Pan and Thalassius A Lyrical Idyl

THALASSIUS
Pan!

PAN
O sea-stray, seed of Apollo,
What word wouldst thou have with me?
My ways thou wast fain to follow
Or ever the years hailed thee
Man.
Now
If August brood on the valleys,
If satyrs laugh on the lawns,
What part in the wildwood alleys
Hast thou with the fleet-foot fauns
Thou?
See!
Thy feet are a man's not cloven
Like these, not light as a boy's:
The tresses and tendrils inwoven
That lure us, the lure of them cloys
Thee.
Us
The joy of the wild woods never
Leaves free of the thirst it slakes:
The wild love throbs in us ever
That burns in the dense hot brakes
Thus.
Life,
Eternal, passionate, awless,
Insatiable, mutable, dear,
Makes all men's law for us lawless:
We strive not: how should we fear
Strife?
We,
The birds and the bright winds know not
Such joys as are ours in the mild
Warm woodland; joys such as grow not
In waste green fields of the wild
Sea.
No;
Long since, in the world's wind veering,
Thy heart was estranged from me:
Sweet Echo shall yield thee not hearing:
What have we to do with thee?
Go.

THALASSIUS
Ay!
Such wrath on thy nostril quivers
As once in Sicilian heat
Bade herdsmen quail, and the rivers
Shrank, leaving a path for thy feet
Dry?
Nay,
Low down in the hot soft hollow
Too snakelike hisses thy spleen:
"O sea-stray, seed of Apollo!"
What ill hast thou heard or seen?
Say.
Man
Knows well, if he hears beside him
The snarl of thy wrath at noon,
What evil may soon betide him,
Or late, if thou smite not soon,
Pan.
Me
The sound of thy flute, that flatters
The woods as they smile and sigh,
Charmed fast as it charms thy satyrs,
Can charm no faster than I
Thee.
Fast
Thy music may charm the splendid
Wide woodland silence to sleep
With sounds and dreams of thee blended
And whispers of waters that creep
Past.
Here
The spell of thee breathes and passes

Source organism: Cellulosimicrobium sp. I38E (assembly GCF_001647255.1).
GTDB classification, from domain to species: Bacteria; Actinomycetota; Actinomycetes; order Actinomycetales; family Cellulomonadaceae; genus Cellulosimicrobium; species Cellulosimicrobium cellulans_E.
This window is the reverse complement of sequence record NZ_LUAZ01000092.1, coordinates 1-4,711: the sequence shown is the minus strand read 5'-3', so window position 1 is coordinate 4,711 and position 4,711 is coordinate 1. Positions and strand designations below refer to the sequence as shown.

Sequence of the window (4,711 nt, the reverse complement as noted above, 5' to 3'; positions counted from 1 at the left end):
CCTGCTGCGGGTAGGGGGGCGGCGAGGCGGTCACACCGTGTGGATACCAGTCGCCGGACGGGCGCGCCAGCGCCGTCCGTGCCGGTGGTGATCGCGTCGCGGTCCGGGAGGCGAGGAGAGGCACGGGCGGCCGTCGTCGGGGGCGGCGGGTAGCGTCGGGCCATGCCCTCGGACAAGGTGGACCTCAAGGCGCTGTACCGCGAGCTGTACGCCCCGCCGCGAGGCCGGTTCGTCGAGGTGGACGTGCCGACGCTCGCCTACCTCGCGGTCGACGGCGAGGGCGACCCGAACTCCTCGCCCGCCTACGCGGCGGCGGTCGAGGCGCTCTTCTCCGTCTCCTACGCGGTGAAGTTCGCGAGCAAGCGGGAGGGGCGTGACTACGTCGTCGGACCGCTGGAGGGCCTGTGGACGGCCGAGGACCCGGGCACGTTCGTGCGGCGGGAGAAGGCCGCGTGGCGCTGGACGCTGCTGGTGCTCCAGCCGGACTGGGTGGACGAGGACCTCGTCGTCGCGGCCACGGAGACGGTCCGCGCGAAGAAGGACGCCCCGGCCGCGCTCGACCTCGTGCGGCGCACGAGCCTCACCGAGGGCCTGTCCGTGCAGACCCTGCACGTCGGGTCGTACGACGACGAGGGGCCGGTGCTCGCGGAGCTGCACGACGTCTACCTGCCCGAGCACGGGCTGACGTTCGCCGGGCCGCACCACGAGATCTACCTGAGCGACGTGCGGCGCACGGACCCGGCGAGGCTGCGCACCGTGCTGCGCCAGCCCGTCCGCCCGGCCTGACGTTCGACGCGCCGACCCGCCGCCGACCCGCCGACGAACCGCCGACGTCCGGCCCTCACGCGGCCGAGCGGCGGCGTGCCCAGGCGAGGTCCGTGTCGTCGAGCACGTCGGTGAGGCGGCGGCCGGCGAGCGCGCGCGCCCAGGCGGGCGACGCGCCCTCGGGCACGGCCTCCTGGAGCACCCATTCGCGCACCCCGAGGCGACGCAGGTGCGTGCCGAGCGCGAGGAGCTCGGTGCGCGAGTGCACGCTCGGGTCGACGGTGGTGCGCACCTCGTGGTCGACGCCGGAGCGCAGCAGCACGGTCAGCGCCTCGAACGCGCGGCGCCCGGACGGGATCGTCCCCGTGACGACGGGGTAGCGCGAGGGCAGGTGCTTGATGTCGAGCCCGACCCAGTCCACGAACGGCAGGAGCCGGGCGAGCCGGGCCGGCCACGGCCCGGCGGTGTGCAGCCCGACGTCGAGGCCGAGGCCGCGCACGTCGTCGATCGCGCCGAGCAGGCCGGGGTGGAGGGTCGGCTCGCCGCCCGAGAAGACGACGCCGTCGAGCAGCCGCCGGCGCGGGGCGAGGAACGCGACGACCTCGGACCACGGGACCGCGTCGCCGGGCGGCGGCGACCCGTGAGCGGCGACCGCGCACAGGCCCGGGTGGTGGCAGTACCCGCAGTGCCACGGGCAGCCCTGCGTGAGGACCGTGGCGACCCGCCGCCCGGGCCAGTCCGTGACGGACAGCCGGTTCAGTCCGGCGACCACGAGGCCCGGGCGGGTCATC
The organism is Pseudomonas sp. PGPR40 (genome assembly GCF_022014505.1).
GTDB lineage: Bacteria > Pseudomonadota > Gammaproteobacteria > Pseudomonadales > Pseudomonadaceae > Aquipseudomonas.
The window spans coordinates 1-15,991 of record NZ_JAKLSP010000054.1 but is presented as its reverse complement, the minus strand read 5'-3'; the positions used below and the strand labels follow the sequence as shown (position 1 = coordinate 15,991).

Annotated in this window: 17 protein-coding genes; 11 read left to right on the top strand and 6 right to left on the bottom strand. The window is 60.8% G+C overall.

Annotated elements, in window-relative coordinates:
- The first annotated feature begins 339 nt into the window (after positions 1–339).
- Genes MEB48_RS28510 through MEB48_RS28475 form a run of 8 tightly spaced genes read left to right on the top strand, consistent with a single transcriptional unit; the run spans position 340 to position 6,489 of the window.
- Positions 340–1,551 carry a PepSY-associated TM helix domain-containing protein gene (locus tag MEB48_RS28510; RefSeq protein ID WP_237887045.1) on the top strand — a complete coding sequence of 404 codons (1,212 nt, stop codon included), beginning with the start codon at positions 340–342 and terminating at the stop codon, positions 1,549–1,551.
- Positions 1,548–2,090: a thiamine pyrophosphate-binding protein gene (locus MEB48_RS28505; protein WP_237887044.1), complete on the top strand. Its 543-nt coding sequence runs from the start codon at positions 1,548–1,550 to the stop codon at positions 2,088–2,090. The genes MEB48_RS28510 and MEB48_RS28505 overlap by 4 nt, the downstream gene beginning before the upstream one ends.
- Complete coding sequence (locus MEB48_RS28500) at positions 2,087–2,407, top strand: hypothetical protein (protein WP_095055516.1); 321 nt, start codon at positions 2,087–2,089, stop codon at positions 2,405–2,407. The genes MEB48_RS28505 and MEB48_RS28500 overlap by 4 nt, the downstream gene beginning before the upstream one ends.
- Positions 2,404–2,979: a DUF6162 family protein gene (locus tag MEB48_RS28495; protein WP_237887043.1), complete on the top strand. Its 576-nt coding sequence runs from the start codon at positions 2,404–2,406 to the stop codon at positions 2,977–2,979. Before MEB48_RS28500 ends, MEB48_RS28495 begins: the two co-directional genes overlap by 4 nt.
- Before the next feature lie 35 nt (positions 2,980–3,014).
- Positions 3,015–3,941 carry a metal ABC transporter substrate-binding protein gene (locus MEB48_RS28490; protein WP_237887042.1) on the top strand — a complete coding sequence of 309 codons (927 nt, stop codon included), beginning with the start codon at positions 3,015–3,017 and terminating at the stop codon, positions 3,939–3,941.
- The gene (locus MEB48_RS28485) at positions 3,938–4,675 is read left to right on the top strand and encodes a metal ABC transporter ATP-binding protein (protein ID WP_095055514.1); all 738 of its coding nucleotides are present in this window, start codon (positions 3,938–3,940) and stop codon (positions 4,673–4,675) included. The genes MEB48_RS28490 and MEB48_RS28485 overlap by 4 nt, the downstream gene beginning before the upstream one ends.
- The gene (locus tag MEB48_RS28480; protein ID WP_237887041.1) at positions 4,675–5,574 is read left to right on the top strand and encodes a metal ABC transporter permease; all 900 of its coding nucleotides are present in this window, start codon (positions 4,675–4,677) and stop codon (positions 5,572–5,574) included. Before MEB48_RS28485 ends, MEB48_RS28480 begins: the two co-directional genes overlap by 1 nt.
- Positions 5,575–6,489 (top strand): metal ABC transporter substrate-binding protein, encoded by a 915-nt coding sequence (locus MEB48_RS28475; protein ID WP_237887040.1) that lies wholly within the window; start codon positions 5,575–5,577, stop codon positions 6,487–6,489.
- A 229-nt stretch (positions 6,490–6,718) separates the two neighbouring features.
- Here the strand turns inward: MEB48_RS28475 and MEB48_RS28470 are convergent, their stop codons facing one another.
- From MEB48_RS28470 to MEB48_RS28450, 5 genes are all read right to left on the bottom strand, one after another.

And bids the heart in me pause,
Hushed soft as the leaves and the grasses
Are hushed if the storm's foot draws
Near.
Yet
The panic that strikes down strangers
Transgressing thy ways unaware
Affrights not me nor endangers
Through dread of thy secret snare
Set.

PAN
Whence
May man find heart to deride me?
Who made his face as a star
To shine as a God's beside me?
Nay, get thee away from us, far
Hence.

THALASSIUS
Then
Shall no man's heart, as he raises
A hymn to thy secret head,
Wax great with the godhead he praises:
Thou, God, shalt be like unto dead
Men.

PAN
Grace
I take not of men's thanksgiving,
I crave not of lips that live;
They die, and behold, I am living,
While they and their dead Gods give
Place.

THALASSIUS
Yea:
Too lightly the words were spoken
That mourned or mocked at thee dead:
But whose was the word, the token,
The song that answered and said
Nay?

PAN
Whose
But mine, in the midnight hidden,
Clothed round with the strength of night
And mysteries of things forbidden
For all but the one most bright
Muse?

THALASSIUS
Hers
Or thine, O Pan, was the token
That gave back empire to thee
When power in thy hands lay broken
As reeds that quake if a bee
Stirs?

PAN
Whom
Have I in my wide woods need of?
Urania's limitless eyes
Behold not mine end, though they read of
A word that shall speak to the skies
Doom.

THALASSIUS
She
Gave back to thee kingdom and glory,
And grace that was thine of yore,
And life to thy leaves, late hoary
As weeds cast up from the hoar
Sea.
Song
Can bid faith shine as the morning
Though light in the world be none:
Death shrinks if her tongue sound warning,
Night quails, and beholds the sun
Strong.

PAN
Night
Bare rule over men for ages
Whose worship wist not of me
And gat but sorrows for wages,
And hardly for tears could see
Light.
Call
No more on the starry presence
Whose light through the long dark swam:
Hold fast to the green world's pleasance:
For I that am lord of it am
All.

THALASSIUS
God,
God Pan, from the glad wood's portal
The breaths of thy song blow sweet:
But woods may be walked in of mortal
Man's thought, where never thy feet
Trod.
Thine
All secrets of growth and of birth are,
All glories of flower and of tree,
Wheresoever the wonders of earth are;
The words of the spell of the sea
Mine.

Pan and Thalassius by Algernon Charles Swinburne